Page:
My thoughts on Go


My initial knee-jerk reaction about Go was correct: it's a language made by someone who is clearly very opinionated and seems to miss the forest for the trees. However, it seems that their opinions align with mine enough that I somewhat enjoy using it. I  can certainly appreciate the simplicity of it.



I like the way Go implements tests. They're simple enough, have reasonable conventions, and are built right in. However, I would have traded this for more valuable things like a better standard library, real classes, or generics (which finally came in 1.18).


I can definitely see how Go would make it relatively simple to kick out a quick project, and also give you a scalable foundation. Once you have your favorite set of libraries you would probably forget all the things the language itself lacks. Cross-platform support is also good, so it's a solid language to have in your tool belt.

I am including performance within this simplicity category. With C# becoming more cross-platform, and performance similar to GO (depending on the workload), it would really be a toss-up about which language is better to use. Even though Go folks may say Go is faster than C# benchmarks show it's not always the case; and when it is, it's not a landslide.

When I compare how much it takes to start and deploy a C# project, I think the process in Go is easier.



This is one of the things that made me uninstall Go after about 10 minutes the first time I tried it. I really like my programming languages to be structured. I don't believe white-space counts as structure; I have a hard time respecting languages that use white-space instead of symbols for grouping code.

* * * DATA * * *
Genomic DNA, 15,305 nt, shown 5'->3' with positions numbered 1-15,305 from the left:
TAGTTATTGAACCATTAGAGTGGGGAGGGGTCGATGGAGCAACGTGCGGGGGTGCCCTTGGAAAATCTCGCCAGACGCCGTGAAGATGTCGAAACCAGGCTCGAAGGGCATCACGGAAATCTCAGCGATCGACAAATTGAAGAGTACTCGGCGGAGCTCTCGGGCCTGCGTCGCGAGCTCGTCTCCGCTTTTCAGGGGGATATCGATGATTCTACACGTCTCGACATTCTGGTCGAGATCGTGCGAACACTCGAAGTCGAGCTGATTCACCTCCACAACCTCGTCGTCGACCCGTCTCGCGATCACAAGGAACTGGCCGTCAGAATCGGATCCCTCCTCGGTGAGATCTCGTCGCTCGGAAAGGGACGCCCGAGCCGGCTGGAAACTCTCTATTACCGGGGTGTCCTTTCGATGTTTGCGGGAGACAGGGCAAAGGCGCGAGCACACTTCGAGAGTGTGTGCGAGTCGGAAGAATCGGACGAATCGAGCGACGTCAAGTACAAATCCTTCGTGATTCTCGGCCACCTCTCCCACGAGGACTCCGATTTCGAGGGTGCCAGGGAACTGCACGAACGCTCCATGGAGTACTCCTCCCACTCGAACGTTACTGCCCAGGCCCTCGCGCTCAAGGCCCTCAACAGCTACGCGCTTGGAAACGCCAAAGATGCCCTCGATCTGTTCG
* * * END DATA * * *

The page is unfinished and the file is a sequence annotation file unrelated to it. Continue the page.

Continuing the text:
I want this structure so that I can spend more time writing, less time trying to understand as I read, and know that the compiler will yell loudly when something is wrong.

Go's strong-arm approach manages to save us from typing semicolons (they are still generated in the background) by disallowing code to be written that would be ambiguous without the semicolons.

Once I realized this, I was able to able to begrudgingly stop typing semicolons.


Standard Library

I would much rather have a more robust set of standard functions and types than built-in testing. I think it's an absolutely inexcusable joke that Go doesn't come with basic collections like Set, or support basic collection functions like removing an item from a slice. Yes, this is ME being opinionated.

I completely understand that the purpose of Go is to be efficient, so there's a strong aversion to having inefficient functions - like removing an item from a slice. Obviously, the best approach is to not do that, but that isn't always possible. It seems like the hope is that if these functions aren't available then people won't do those things.

The fact is these functions are needed sometimes. Their absence means that instead of people being diligent about when to use or not use them, they have to spend their time writing the functions when the time comes that they are needed. Not only is this wasted time, the average person's code is likely to be less efficient and have more bugs than a well tested part of the standard library.

With that complaint out there, I will say that Go does a better job of including more "in the box" with standard libraries than JavaScript does. But there's still just too many things that feel like a missing step on a stair case.